year activities for the largest nonprofits, time is of the essence. For the 2008 tax year (returns filed in 2009), organizations with gross receipts over $1.0 million or total assets over $2.5 million will be required to file the Form 990. For the 2009 tax year (returns filed in 2010), organizations with gross receipts over $500,000 or total assets over $1.25 million will be required to file the Form 990. The filing thresholds will be set permanently at $200,000 gross receipts and $500,000 total assets beginning with the 2010 tax year.
The IRS commentary on the Form 990 reporting included the following:
“The Internal Revenue Service believes that a well-governed charity is more likely to obey the tax laws, safeguard charitable assets, and serve charitable interests than one with poor or lax governance. A charity that has clearly articulated purposes that describe its mission, a knowledgeable and committed governing body and management team, and sound management practices is more likely to operate effectively and consistent with tax law requirements…
The Internal Revenue Service encourages the board of directors to adopt an effective policy for handling employee complaints and to establish procedures for employees to report in confidence any suspected financial impropriety or misuse of the charity’s resources. Such policies are sometimes referred to as whistleblower policies. The Internal Revenue Service will review an organization to determine whether insiders or others associated with the organization have materially diverted organizational assets. Organizations that file Form 990 will find that Part VI, Section B, Lines 5 and 13 ask whether the organization became aware during the year of a material diversion of its assets, and whether an organization has a written whistleblower policy.”
It would not be surprising that nonprofits with a Form 990 showing weak governance practices will be more likely to face audits. Whistleblower reporting systems are now a best practice.
Formal collection mechanisms for whistleblower complaints should be adopted by all nonprofits. At this point, Boards of Directors who do not address this area will be criticized.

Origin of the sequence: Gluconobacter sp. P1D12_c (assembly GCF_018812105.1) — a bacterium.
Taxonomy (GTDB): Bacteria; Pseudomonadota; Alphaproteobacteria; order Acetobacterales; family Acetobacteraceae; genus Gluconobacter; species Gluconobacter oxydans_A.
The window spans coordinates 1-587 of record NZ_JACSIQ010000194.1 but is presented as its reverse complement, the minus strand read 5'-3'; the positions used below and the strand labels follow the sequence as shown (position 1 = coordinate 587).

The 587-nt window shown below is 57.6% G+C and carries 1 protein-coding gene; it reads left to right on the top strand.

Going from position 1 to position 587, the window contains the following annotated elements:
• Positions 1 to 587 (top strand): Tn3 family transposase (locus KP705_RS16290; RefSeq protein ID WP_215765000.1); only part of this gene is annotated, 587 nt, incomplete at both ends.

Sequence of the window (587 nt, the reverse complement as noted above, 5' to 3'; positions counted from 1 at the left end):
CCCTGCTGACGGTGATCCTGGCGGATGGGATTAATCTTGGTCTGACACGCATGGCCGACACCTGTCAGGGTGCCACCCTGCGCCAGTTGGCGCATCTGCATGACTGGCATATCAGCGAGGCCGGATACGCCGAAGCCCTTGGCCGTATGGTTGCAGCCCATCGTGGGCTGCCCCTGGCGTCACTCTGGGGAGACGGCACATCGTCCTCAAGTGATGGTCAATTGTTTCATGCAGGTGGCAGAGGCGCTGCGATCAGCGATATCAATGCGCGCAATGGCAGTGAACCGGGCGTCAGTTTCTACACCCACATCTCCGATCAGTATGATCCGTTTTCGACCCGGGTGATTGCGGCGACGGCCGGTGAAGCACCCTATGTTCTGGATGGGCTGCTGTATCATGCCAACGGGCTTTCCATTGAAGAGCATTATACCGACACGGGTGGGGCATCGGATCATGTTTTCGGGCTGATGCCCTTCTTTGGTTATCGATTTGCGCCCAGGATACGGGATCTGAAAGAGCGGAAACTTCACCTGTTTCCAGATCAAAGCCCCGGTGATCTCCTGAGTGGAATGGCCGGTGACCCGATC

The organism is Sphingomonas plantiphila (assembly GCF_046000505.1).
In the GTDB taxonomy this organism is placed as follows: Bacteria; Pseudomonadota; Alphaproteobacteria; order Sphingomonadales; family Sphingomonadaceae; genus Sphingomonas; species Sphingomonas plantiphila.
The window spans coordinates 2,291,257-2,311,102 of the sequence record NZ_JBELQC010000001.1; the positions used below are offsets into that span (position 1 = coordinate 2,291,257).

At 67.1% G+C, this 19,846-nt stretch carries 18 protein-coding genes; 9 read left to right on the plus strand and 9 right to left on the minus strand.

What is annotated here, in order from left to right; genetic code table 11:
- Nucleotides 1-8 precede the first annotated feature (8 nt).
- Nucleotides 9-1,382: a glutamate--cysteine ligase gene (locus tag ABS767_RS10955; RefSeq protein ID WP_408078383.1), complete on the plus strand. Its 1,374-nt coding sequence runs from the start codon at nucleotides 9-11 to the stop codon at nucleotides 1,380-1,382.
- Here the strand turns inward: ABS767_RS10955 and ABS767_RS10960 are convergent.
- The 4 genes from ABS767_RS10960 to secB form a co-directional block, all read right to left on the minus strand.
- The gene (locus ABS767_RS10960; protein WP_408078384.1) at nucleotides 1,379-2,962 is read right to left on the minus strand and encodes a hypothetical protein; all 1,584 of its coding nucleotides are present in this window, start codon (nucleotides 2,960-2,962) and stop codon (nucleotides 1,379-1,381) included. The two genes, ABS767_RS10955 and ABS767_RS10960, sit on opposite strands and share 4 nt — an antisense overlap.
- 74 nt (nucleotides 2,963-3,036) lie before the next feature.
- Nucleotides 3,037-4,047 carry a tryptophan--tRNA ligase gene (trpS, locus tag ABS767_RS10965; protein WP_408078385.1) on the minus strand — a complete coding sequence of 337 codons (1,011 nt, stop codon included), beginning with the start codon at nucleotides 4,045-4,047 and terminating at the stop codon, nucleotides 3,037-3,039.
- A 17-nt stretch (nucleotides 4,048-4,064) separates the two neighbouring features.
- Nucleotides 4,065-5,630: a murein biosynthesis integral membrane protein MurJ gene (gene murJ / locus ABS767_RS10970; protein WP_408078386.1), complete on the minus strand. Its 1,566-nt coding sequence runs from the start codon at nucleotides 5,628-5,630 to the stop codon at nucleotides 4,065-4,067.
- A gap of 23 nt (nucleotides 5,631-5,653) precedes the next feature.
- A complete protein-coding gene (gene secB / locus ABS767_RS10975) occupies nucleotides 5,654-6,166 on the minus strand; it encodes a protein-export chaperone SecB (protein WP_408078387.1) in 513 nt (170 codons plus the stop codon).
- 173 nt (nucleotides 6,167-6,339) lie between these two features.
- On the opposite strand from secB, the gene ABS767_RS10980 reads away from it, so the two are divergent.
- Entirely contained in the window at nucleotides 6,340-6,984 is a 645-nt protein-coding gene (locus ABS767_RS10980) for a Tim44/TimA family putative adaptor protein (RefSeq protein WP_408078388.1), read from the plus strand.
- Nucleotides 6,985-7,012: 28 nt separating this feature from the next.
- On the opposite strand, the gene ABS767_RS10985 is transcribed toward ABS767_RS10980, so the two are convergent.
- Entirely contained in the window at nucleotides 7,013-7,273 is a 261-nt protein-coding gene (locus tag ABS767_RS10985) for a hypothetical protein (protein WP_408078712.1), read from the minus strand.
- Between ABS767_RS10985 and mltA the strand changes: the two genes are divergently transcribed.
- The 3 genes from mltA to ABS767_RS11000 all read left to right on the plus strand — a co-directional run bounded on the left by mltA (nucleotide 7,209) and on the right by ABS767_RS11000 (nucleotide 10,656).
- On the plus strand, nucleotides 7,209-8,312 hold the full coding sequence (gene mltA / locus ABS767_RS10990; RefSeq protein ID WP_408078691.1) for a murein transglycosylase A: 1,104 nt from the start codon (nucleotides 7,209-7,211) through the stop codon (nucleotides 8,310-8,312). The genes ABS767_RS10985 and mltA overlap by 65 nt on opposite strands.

At the encouragement of the U.S. Senate Finance Committee, the Panel on the Nonprofit Sector was formed to prepare recommendations to improve the oversight and governance of charitable organizations. One of their reports, “Principles for Good Governance and Ethical Practice: A Guide for Charities and Foundations”, dated October 2007, included the following recommendation:
“A charitable organization should establish and implement policies and procedures that enable individuals to come forward with information on illegal practices or violations of organizational policies. This “whistleblower” policy should specify that the organization will not retaliate against, and will protect the confidentiality of, individuals who make good-faith reports.”
Nonprofit organizations have way-too-frequently been the victims of employee fraud. According to 2008 statistics from the Association of Certified Fraud Examiners:
- Approximately 14% of all frauds occur at nonprofits.
- The median loss for nonprofits is $109,000.
- The median duration of all frauds at nonprofits is 24 months.
Reasons why nonprofits face a disproportionate level of employee fraud include:
- Constrained staffing levels at most nonprofits make segregation of duties more difficult to accomplish.
- Because of the emphasis on altruistic program activities, employees who appear to have these shared values are trusted more than what occurs in private enterprises.
- The Board of Directors often consists of volunteers who (i) are not involved with day-to-day activities, and (ii) view their positions as not involving supervision of areas where fraud can most easily occur.
For a nonprofit that has been victimized, the damage involves not just the stolen money, but the harm to reputation and future fund-raising activities. Whistleblower reporting mechanisms are a means of both (i) improving the internal control environment that discourages inappropriate conduct, and (ii) reducing the loss exposure if a problem occurs.